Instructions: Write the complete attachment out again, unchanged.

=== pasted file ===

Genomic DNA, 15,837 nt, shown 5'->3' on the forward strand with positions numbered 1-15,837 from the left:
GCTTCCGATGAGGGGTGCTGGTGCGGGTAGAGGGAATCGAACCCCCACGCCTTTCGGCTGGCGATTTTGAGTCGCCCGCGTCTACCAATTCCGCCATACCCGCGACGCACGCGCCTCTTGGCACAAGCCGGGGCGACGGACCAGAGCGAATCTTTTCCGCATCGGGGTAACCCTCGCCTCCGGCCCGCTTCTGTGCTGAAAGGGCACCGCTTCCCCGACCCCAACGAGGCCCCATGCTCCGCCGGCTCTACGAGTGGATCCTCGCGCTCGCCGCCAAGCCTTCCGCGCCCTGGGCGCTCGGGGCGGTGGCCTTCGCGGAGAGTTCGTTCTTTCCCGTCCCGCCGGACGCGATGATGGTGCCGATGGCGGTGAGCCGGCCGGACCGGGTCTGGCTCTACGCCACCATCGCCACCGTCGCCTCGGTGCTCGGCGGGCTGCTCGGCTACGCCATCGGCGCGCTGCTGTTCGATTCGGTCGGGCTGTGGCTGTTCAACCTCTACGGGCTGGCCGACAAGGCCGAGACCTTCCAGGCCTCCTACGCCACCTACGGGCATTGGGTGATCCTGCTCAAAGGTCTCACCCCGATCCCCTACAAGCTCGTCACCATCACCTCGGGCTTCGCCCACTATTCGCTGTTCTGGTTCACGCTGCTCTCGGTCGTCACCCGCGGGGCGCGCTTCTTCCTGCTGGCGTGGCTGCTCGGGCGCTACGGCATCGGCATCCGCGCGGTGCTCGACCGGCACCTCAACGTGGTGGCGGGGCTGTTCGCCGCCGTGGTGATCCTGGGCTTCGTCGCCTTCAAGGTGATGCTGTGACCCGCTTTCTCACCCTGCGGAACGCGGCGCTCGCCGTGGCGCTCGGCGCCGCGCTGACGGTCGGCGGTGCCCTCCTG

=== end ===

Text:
Genomic DNA, 15,837 nt, shown 5'->3' on the forward strand with positions numbered 1-15,837 from the left:
GCTTCCGATGAGGGGTGCTGGTGCGGGTAGAGGGAATCGAACCCCCACGCCTTTCGGCTGGCGATTTTGAGTCGCCCGCGTCTACCAATTCCGCCATACCCGCGACGCACGCGCCTCTTGGCACAAGCCGGGGCGACGGACCAGAGCGAATCTTTTCCGCATCGGGGTAACCCTCGCCTCCGGCCCGCTTCTGTGCTGAAAGGGCACCGCTTCCCCGACCCCAACGAGGCCCCATGCTCCGCCGGCTCTACGAGTGGATCCTCGCGCTCGCCGCCAAGCCTTCCGCGCCCTGGGCGCTCGGGGCGGTGGCCTTCGCGGAGAGTTCGTTCTTTCCCGTCCCGCCGGACGCGATGATGGTGCCGATGGCGGTGAGCCGGCCGGACCGGGTCTGGCTCTACGCCACCATCGCCACCGTCGCCTCGGTGCTCGGCGGGCTGCTCGGCTACGCCATCGGCGCGCTGCTGTTCGATTCGGTCGGGCTGTGGCTGTTCAACCTCTACGGGCTGGCCGACAAGGCCGAGACCTTCCAGGCCTCCTACGCCACCTACGGGCATTGGGTGATCCTGCTCAAAGGTCTCACCCCGATCCCCTACAAGCTCGTCACCATCACCTCGGGCTTCGCCCACTATTCGCTGTTCTGGTTCACGCTGCTCTCGGTCGTCACCCGCGGGGCGCGCTTCTTCCTGCTGGCGTGGCTGCTCGGGCGCTACGGCATCGGCATCCGCGCGGTGCTCGACCGGCACCTCAACGTGGTGGCGGGGCTGTTCGCCGCCGTGGTGATCCTGGGCTTCGTCGCCTTCAAGGTGATGCTGTGACCCGCTTTCTCACCCTGCGGAACGCGGCGCTCGCCGTGGCGCTCGGCGCCGCGCTGACGGTCGGCGGTGCCCTCCTG